At the worst, you may look a little foolish but nothing bad is going to happen, you aren’t going to agree to something that we can’t follow through on!” and although that goes against my want for more considered, intelligent thinkers who understand categories in Procurement, it is a good piece of advice! In fact, I often tell this to my own employees who are young in their careers and experiencing their first negotiations.
The later lesson came only a few years ago from a CEO of one of the big Procurement consultancies. We discussed how many Procurement professionals don’t see themselves in the bigger picture in terms of the business. It was a turning point for me – I have a great team that runs well with good processes, the right technology and genuinely really great people – so I started thinking about how we could take the next step.
I decided that it was time to view ourselves in the wider context from a business point of view. When we looked at this through a difference lens, we could see more opportunities where we could add value in commercial terms, and how we could change the business.
Recently we’ve managed acquisitions in US, Germany, Holland, France and the Nordics and were heavily involved with assimilating those companies in the back office. We didn’t look at it from simply a cost cutting point of view, instead we tried to identify what we do differently and how we could improve those businesses. It goes beyond the true responsibility of Procurement, but it’s all part of thinking in the bigger picture.
Who has had the most influence over your Procurement career?
The CFO here, Ian Griffiths. He gave me the license to make change. He wanted me to make the Procurement function work, and he set me up for success. While there was initially pressure in terms of responsibility, he has always supported me and over the last 8 years has backed the decisions I’ve made and acted as my mentor. The success I’ve had here is no doubt due to that support and leadership that Ian has given me.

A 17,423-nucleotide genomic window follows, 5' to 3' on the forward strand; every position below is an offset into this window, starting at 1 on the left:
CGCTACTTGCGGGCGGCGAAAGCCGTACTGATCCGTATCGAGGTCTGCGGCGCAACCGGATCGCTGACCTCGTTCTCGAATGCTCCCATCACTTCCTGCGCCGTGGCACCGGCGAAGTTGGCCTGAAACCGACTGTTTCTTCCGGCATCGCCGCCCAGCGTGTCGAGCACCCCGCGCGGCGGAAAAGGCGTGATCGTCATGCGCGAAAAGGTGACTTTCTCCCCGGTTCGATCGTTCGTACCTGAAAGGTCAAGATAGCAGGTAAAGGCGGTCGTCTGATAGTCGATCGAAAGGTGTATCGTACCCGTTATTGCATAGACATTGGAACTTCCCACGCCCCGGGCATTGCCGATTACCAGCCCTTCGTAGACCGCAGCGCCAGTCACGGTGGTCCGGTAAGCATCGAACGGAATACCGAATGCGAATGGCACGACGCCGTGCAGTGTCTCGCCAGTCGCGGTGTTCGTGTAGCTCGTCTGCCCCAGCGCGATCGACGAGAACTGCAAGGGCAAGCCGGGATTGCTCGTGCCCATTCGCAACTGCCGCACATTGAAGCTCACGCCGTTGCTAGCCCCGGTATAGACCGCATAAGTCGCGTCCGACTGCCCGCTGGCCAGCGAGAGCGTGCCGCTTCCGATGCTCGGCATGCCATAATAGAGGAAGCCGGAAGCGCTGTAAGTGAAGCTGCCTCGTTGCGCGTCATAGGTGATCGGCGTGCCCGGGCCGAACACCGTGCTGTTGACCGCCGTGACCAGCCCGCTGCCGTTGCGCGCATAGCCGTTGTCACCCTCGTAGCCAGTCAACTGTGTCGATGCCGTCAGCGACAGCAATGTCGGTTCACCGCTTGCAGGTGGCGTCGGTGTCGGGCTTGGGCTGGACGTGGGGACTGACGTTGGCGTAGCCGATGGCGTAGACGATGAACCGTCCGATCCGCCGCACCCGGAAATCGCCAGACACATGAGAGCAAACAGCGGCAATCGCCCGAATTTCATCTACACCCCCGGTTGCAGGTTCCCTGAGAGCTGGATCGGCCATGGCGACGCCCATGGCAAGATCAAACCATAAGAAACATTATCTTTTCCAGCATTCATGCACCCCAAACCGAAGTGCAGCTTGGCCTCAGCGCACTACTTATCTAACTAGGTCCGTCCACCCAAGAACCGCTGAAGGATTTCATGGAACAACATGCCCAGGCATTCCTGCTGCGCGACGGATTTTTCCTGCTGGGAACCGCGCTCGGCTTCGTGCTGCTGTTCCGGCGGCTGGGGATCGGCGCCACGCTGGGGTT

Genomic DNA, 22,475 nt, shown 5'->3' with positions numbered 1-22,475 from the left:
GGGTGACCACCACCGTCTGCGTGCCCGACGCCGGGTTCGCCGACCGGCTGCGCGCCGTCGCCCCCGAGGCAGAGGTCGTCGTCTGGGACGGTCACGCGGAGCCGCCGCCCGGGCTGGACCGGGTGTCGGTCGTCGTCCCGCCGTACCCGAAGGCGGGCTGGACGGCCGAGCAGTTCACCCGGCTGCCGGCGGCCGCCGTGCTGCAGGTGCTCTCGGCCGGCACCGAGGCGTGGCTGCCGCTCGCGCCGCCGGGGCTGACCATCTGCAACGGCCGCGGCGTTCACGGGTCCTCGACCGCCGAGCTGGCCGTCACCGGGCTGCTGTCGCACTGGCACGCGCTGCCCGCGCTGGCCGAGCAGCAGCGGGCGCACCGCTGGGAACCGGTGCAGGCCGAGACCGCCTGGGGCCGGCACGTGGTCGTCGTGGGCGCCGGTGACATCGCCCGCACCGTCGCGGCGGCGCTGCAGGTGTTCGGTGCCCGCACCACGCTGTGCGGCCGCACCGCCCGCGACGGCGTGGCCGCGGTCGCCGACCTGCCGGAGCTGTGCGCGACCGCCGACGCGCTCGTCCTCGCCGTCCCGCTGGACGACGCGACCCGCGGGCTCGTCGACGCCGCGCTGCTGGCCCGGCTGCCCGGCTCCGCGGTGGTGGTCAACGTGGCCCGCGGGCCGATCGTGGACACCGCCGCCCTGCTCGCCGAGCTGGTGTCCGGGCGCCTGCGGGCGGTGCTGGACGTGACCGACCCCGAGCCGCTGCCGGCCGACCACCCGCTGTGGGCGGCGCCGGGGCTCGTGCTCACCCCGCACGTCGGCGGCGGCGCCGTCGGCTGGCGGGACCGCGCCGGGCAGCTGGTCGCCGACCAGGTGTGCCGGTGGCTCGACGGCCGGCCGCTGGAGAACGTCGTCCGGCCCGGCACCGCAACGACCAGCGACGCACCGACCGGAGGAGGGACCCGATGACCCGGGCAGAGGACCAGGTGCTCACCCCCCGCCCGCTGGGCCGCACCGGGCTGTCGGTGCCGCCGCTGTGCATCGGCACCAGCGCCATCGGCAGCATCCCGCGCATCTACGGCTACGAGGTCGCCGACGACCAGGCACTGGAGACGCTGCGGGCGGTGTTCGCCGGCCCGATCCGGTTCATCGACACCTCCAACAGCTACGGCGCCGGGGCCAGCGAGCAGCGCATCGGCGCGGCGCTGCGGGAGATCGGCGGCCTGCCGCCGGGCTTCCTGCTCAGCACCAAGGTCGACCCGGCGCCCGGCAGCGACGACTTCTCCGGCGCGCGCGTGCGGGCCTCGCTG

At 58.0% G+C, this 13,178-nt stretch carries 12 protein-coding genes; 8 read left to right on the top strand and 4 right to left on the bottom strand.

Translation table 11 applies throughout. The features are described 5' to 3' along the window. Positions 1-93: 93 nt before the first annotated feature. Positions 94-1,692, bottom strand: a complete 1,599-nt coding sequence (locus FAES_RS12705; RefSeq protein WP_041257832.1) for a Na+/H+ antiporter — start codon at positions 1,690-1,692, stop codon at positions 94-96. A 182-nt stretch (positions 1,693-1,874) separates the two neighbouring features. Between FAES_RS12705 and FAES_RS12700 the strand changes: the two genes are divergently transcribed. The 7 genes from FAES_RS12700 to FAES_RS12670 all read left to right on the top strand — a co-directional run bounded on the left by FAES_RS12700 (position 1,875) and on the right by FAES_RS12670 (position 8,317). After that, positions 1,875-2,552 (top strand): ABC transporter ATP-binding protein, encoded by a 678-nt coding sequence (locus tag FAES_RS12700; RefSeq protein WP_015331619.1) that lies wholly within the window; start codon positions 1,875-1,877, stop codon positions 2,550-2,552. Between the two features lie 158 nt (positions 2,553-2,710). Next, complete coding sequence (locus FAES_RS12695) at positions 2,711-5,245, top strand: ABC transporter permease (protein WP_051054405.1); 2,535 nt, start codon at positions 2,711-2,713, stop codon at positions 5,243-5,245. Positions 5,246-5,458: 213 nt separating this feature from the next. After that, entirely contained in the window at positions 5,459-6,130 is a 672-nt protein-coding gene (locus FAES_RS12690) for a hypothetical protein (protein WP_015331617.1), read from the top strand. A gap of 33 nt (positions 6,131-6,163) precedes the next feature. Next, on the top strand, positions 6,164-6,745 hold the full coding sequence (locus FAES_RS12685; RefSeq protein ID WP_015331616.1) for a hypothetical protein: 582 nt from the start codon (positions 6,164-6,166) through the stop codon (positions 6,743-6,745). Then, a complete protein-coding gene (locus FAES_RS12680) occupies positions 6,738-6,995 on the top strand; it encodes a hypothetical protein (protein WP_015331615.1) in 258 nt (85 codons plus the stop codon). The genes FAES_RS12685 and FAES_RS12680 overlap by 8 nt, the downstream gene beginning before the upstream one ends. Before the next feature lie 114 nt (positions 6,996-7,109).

Is work/life balance important to you? And if so, how do you achieve it?
Yes! I think it’s the most important thing. A lot of companies talk about it, they need to nowadays to attract millennials, but it’s more than just having a process for flexible working and all the generic things that go along with it.
Don’t get me wrong – they are important, but it’s about giving your team the freedom to manage the way they work. They should know they can leave early one day to be home for a child’s birthday. I do the same myself. I think it’s one of the reasons we have such low attrition – getting the right balance between working hard and delivering but knowing that people have a life outside of ITV.
Get to know Andrew
I’m a keen cyclist, and I enjoy running. I ran the Thorpe Park half marathon this year, and I always do the Cabbage Patch 10 Mile near where I live.
My friends and I do yearly cycling tours – last year we went to Paris, one year we did coast-to-coast in the UK, we’ve done Newcastle to Edinburgh and this year we’re doing a tour around Belgium. It’s not all serious though – there’s plenty of post cycling socialising and the occasional beer involved!
Our Big Interview Series features Procurement Professionals throughout London, Hampshire & Dorset, Surrey & Sussex, Berkshire, Oxfordshire & Wiltshire.
It’s an opportunity to shed some light on the specialist world of Procurement and those who work within it. If you’d like to feature in our next Big Interview, contact us at 01962 869838 or drop us an email: email@example.com